And yet… whenever I start something new – a project, an article – I am in constant bone-crushing fear. Fear that I don’t deserve this. That someone’s made a terrible mistake. That I’ve fluked the whole thing, and someone’s going to see the light any second now. Even though I’m doing the thing I’ve done thousands of times before, can I do this? Really?

Feeling like a fraud doesn’t get any easier with the dizzying heights of success. In fact, it exacerbates it. However, in the moments I grab away from the mental chatter where I can talk myself back from the ledge, I’ve been able to put together a toolkit for managing the monkey mind. 

You’re welcome. (I hope it helps).

Keep A Brag Folder

A portfolio, a spreadsheet, any media, emails from clients, employees or employers – document it ALL. It’s a file where you can remind yourself that you matter, that your work matters and that victories, big and small, are absolutely victories and they have all added up to help create the magnificent talent you are. When feeling a little wobbly, read your brag file to remind yourself you’re better and stronger than you think.

Remind Yourself Of All The Times You Nailed It

Write it down. There’s a surprising amount of power to seeing it on paper. Go through all the roles and jobs and wins you’ve had. Ask yourself, what did you know in the beginning about that role, job or company? What did you know at the end? What was the takeaway? Every single piece of the puzzle is supposed to be there, even if it feels like a loss, making up the greater whole.

Control What You Can, Let Go Of What You Can’t

This one seems pretty basic, but it’s often the one that gets us all kerfuffled. The thing I know about myself as a writer is that I can tell a good story. But I need preparation. This whole ‘wing-it’ idea doesn’t work for me – I like to know the context around telling my story and making sure I’ve got the banger punchline. There is literally nothing worse in my world than a story that just trails off, dying a sad lonely death with no definitive end… which I’ve certainly done many times! The moral here is to be prepared – prepared for the small chunks of a big project, prepared for the long journey, prepared for the win. And if you don’t win? That’s okay. It happened to Einstein too.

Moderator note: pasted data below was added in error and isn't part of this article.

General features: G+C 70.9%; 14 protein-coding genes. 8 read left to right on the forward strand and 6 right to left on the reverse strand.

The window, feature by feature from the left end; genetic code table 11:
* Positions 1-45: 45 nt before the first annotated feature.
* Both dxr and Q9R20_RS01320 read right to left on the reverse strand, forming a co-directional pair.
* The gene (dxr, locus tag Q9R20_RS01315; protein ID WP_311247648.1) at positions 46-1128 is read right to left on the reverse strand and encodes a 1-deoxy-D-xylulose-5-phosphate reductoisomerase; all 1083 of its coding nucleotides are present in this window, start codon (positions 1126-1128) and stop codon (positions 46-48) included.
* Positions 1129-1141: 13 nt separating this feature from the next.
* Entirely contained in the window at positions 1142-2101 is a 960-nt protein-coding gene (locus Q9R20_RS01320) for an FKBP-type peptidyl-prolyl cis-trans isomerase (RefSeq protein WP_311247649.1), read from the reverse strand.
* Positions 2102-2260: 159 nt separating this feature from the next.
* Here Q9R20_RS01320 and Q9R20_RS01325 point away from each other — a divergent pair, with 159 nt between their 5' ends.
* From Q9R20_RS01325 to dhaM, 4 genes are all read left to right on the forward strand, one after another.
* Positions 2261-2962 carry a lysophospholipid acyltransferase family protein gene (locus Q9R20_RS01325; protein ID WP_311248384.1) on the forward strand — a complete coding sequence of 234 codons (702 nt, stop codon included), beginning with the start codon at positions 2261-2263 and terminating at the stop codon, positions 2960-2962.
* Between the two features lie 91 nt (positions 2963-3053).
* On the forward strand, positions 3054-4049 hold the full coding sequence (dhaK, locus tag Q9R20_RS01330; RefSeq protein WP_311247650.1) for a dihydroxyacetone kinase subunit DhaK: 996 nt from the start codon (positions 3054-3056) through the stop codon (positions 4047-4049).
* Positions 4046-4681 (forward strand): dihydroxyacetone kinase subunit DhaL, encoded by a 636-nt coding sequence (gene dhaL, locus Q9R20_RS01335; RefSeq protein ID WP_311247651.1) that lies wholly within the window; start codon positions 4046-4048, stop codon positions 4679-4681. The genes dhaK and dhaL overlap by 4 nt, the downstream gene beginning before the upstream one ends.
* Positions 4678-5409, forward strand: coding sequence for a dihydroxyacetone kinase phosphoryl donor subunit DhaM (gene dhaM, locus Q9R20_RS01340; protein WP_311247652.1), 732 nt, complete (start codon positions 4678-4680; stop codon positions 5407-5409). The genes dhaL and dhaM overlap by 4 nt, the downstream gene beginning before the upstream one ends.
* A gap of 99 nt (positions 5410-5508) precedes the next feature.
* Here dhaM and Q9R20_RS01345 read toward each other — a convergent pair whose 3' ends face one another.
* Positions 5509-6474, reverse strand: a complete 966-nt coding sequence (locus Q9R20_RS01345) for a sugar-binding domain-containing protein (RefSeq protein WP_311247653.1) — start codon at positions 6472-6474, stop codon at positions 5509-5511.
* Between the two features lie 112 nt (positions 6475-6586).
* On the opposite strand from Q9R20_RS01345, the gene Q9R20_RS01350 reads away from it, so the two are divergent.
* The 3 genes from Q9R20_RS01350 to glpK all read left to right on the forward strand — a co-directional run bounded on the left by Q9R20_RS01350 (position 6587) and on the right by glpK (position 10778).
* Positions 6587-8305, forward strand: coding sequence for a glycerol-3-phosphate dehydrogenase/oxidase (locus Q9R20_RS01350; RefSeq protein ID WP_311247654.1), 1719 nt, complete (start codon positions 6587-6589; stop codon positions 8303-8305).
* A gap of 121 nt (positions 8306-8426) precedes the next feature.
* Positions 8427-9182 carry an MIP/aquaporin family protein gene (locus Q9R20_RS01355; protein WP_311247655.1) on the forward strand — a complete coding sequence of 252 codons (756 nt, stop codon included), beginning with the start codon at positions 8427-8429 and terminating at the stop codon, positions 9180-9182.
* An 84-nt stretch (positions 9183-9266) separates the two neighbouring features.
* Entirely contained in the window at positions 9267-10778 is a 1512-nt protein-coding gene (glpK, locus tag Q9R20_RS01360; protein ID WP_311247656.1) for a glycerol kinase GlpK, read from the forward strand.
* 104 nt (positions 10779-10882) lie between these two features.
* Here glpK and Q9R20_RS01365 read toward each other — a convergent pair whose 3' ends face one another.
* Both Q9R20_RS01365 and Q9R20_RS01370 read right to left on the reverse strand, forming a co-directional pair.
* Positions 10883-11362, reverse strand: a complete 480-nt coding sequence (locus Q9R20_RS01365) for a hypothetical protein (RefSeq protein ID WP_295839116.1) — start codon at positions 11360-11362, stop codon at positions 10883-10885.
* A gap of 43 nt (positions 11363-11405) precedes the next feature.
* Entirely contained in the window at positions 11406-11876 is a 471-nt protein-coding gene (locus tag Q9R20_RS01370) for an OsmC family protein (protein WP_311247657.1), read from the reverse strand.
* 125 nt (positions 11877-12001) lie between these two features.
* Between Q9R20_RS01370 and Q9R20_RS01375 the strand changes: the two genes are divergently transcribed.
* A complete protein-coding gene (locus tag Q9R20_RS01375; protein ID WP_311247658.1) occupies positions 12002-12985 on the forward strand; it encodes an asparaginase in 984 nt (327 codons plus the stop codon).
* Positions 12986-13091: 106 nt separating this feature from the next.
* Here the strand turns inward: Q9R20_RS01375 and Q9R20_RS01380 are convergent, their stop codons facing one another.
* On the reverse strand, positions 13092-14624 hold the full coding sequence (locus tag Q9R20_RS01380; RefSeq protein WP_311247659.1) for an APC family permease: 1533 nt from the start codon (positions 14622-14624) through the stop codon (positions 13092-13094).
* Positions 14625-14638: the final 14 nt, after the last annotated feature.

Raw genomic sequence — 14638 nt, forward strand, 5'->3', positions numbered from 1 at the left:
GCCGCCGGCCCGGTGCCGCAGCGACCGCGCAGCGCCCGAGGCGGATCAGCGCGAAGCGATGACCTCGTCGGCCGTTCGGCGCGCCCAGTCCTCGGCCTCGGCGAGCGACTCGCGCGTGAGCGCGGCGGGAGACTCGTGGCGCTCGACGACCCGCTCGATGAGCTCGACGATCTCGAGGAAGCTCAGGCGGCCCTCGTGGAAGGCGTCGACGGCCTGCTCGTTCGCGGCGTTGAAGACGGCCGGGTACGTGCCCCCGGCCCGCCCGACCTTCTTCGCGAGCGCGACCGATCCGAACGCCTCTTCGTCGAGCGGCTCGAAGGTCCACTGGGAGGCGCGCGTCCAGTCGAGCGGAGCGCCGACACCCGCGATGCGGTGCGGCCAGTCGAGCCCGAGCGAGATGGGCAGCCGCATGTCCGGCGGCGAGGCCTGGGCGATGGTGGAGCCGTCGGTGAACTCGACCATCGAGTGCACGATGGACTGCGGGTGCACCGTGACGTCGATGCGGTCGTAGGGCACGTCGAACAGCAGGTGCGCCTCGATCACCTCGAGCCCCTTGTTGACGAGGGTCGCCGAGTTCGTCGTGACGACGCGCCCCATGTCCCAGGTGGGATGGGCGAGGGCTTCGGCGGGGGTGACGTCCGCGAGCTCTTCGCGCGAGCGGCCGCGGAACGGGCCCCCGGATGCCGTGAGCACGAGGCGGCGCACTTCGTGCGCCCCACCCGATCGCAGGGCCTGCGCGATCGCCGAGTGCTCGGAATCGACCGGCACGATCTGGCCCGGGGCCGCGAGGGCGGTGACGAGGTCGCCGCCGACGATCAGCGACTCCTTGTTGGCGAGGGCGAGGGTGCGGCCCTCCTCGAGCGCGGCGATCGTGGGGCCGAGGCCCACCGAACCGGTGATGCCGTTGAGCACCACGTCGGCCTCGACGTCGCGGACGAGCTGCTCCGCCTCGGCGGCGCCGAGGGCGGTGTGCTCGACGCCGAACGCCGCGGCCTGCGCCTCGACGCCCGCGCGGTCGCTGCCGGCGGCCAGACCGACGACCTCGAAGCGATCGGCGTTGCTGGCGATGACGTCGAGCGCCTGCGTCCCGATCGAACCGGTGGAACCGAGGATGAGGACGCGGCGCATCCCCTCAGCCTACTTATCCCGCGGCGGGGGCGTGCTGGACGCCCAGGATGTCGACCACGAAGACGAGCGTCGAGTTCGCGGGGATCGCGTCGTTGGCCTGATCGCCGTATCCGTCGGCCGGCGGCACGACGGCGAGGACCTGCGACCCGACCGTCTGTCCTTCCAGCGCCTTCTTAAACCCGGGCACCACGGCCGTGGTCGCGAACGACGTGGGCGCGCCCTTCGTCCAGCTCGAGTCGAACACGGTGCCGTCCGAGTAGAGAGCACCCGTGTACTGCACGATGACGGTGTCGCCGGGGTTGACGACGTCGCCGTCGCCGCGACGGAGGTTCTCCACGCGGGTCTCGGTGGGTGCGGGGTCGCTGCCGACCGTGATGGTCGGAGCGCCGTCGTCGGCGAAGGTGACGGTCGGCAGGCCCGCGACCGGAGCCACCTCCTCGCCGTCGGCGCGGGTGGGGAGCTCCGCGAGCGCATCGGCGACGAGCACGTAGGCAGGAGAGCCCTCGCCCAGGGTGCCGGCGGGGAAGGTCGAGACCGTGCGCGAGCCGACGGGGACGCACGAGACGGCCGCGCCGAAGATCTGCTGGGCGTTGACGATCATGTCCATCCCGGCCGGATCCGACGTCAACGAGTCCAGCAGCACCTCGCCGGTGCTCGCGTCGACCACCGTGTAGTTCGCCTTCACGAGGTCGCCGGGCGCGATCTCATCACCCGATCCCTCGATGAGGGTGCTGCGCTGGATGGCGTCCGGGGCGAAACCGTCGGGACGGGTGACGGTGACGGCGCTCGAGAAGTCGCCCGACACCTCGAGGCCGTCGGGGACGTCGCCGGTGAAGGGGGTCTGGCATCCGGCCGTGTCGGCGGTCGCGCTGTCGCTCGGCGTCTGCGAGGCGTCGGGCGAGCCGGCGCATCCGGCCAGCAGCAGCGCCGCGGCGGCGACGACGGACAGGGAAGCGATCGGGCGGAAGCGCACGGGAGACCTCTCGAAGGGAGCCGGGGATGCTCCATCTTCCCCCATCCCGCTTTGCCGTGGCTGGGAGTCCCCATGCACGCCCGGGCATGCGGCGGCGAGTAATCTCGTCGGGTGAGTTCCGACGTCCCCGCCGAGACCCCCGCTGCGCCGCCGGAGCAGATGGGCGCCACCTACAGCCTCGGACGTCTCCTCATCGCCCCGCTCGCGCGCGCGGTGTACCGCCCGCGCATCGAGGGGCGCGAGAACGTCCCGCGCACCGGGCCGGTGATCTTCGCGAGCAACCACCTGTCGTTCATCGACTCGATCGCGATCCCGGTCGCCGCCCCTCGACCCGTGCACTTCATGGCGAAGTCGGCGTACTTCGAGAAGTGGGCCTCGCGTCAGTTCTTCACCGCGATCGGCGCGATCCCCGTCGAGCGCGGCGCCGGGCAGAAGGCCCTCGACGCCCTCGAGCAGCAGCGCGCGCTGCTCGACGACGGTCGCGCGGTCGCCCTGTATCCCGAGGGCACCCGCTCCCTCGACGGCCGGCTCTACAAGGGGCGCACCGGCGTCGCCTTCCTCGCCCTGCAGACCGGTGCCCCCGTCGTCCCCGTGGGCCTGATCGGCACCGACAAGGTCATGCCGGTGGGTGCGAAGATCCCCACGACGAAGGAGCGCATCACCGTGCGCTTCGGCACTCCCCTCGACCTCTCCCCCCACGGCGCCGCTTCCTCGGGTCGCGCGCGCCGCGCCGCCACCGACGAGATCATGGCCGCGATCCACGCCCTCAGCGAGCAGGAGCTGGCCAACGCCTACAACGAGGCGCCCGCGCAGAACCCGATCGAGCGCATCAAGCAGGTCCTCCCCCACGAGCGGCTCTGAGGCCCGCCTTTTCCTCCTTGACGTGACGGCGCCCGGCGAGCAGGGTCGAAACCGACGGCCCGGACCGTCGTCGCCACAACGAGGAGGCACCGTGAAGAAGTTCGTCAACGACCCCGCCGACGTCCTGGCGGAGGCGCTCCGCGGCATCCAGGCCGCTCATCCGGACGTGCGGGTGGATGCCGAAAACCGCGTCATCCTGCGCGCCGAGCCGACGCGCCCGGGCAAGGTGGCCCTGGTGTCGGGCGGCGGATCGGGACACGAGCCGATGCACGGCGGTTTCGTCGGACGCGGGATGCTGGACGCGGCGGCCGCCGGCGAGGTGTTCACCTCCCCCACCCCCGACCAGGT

Stay Curious

Everyone, regardless of age, should forever strive to be a student. And not in a ‘I’ve got several unfinished uni-degrees’ kind of way (please stop looking at me now), but in that we are forever students of life and there is always something to learn. A yoga teacher once told me there’s a reason why it’s called a yoga practice – we are always practicing, learning about the pose, about the meditation and about our body. Zen is where we reach no ego and no attachment, only humility and curiosity.

Failure will always be part of the process. It’s what makes us stronger and more resilient. There will always be grand culinary attempts you mess up,  work projects you walk away from, relationships you leave. But it is vital that you separate your self-worth from what you do, because what you do is not who you are.

It took me forever to learn that.


You may also like:

The health space where you get to take back control of your body, your health, your emotions, and your life.

© 2024 Xali. All rights reserved.